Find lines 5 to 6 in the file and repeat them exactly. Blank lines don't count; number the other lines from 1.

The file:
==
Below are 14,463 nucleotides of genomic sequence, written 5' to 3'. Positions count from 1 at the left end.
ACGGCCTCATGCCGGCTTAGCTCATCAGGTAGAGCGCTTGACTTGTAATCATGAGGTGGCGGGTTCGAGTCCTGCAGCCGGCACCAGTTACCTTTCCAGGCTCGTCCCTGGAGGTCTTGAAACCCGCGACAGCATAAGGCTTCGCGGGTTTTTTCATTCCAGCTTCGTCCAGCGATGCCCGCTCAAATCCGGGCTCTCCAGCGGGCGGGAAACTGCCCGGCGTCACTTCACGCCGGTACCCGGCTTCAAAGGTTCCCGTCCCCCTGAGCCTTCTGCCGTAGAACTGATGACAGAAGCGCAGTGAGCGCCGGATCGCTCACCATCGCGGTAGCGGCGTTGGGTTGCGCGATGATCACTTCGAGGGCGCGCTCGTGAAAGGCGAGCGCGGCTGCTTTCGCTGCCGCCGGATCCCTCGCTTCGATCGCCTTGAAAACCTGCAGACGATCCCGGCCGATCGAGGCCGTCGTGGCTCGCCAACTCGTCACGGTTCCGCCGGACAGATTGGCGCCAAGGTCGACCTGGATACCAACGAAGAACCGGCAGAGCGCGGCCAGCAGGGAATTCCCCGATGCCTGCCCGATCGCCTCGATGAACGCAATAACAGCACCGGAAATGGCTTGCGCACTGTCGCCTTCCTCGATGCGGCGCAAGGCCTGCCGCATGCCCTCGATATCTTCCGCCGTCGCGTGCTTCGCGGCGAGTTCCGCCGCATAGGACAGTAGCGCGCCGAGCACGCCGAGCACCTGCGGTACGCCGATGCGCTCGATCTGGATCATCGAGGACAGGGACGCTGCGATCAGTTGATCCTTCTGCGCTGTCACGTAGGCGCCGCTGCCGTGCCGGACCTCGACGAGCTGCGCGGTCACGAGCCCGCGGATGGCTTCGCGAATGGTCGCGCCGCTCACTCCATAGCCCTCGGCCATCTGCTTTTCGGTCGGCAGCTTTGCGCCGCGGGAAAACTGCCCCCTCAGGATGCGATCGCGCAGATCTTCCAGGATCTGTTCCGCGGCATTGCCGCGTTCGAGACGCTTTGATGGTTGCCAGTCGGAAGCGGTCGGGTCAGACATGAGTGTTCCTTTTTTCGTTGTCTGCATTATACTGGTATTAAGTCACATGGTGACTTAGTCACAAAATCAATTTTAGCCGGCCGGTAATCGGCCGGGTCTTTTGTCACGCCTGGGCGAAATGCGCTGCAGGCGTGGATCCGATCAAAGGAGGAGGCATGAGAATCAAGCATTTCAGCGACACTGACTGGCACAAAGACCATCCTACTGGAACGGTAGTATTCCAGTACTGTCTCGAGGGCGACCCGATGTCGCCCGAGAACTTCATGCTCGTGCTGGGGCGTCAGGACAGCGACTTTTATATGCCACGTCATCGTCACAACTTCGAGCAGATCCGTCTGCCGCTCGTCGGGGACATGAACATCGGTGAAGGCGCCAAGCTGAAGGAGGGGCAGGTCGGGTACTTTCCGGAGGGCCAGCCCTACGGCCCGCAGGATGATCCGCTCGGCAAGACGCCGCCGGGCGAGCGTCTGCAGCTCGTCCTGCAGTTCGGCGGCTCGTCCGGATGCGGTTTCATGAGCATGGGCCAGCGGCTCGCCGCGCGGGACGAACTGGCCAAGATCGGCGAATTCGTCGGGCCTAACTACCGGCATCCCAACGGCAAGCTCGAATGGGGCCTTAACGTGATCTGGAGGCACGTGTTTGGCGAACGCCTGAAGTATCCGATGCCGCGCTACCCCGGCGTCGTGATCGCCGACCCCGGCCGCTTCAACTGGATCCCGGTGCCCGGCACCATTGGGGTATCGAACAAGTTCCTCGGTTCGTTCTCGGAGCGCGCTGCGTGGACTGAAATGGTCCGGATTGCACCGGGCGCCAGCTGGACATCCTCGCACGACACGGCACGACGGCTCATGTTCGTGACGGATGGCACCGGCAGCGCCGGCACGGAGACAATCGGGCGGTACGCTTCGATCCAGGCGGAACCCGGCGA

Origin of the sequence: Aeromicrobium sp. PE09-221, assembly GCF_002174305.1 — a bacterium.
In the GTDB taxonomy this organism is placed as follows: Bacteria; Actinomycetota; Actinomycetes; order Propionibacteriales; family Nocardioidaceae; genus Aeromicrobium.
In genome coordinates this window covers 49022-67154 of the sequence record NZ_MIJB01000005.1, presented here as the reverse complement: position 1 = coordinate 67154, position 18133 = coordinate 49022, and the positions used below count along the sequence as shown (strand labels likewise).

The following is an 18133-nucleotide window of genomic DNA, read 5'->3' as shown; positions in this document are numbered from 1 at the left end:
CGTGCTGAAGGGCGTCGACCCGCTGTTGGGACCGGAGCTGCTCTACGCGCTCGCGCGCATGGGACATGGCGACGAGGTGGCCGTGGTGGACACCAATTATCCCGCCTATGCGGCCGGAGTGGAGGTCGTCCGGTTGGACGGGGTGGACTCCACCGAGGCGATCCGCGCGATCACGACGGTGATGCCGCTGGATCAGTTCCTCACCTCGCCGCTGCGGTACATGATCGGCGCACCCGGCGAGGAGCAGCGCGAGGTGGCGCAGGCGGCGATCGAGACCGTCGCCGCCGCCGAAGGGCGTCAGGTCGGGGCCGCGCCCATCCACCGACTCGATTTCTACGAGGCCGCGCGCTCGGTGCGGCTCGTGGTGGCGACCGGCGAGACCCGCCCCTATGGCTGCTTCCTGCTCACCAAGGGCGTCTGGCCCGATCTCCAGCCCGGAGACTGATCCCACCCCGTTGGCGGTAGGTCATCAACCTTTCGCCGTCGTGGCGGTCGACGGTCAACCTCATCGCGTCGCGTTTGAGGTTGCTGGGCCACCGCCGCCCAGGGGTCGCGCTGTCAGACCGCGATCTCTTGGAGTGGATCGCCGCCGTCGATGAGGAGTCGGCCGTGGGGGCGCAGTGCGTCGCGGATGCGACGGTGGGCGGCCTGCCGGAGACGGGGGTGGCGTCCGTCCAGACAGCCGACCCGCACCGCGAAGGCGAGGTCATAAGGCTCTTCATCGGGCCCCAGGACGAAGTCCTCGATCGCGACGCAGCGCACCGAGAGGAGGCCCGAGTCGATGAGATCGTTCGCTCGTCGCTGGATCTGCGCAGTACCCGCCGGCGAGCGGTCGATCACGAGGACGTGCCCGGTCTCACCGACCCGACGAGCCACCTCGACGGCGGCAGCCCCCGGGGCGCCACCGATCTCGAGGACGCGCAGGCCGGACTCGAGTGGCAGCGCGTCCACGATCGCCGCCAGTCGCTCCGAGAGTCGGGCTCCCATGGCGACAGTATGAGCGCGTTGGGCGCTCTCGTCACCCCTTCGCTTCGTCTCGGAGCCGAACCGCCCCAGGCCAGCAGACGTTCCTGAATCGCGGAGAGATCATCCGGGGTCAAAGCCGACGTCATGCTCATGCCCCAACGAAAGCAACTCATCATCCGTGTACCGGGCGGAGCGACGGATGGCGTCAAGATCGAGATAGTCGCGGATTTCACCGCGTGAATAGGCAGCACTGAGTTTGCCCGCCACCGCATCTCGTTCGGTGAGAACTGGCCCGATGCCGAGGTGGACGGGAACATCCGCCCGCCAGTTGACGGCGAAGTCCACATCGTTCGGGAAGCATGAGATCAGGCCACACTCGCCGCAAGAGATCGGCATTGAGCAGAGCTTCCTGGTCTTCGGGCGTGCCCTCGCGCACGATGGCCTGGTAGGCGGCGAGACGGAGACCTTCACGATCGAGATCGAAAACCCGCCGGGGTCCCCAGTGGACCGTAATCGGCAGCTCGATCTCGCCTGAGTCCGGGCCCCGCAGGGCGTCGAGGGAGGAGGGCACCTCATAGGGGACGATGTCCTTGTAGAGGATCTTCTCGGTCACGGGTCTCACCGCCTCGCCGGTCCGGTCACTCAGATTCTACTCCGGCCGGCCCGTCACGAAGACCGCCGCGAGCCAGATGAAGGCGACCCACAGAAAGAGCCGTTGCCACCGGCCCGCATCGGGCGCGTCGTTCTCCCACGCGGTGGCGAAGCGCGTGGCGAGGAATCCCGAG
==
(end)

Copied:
In genome coordinates this window covers 49022-67154 of the sequence record NZ_MIJB01000005.1, presented here as the reverse complement: position 1 = coordinate 67154, position 18133 = coordinate 49022, and the positions used below count along the sequence as shown (strand labels likewise).

The following is an 18133-nucleotide window of genomic DNA, read 5'->3' as shown; positions in this document are numbered from 1 at the left end: